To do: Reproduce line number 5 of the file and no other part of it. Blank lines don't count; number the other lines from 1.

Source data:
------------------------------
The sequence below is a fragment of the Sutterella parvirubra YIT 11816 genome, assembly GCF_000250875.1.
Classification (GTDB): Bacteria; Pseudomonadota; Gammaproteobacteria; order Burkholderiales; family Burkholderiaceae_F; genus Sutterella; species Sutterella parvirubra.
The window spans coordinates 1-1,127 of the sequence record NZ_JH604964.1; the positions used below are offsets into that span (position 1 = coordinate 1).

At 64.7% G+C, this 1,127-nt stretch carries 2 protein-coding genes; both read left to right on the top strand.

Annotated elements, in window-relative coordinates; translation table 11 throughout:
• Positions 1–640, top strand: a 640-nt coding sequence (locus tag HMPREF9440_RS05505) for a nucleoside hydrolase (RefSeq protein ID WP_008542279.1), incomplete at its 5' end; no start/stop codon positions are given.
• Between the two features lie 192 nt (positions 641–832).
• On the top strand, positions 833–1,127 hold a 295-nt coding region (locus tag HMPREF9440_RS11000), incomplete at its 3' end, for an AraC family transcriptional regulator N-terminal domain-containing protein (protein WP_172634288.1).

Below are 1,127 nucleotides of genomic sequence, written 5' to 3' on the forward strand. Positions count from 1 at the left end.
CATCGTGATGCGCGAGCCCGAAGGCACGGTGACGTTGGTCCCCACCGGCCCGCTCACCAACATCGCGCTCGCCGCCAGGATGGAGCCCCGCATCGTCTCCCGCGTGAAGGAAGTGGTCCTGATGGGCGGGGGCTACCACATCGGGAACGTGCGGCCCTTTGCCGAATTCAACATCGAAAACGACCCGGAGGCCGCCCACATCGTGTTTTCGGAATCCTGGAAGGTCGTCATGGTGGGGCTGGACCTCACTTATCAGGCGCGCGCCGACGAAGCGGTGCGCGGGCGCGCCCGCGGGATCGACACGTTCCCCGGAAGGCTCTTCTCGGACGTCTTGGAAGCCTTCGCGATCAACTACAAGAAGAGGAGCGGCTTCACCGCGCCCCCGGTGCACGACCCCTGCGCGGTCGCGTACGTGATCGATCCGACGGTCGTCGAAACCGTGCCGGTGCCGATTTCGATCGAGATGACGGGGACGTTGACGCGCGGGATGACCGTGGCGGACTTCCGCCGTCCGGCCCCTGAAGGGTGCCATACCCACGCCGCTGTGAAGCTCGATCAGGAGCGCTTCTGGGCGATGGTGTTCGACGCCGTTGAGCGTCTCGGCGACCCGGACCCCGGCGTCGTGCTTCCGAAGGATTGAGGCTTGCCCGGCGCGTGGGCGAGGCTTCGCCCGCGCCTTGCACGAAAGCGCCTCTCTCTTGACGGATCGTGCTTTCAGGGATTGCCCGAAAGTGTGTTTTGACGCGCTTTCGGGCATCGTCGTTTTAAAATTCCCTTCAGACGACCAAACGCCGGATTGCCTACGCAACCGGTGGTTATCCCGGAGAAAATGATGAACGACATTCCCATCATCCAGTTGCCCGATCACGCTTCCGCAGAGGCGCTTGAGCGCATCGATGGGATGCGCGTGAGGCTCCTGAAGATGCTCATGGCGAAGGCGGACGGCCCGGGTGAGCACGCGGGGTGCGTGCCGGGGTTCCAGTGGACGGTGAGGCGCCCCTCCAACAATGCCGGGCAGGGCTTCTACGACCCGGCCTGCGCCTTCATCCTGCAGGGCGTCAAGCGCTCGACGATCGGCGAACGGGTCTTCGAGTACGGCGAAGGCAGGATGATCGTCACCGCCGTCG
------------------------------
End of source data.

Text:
Annotated elements, in window-relative coordinates; translation table 11 throughout: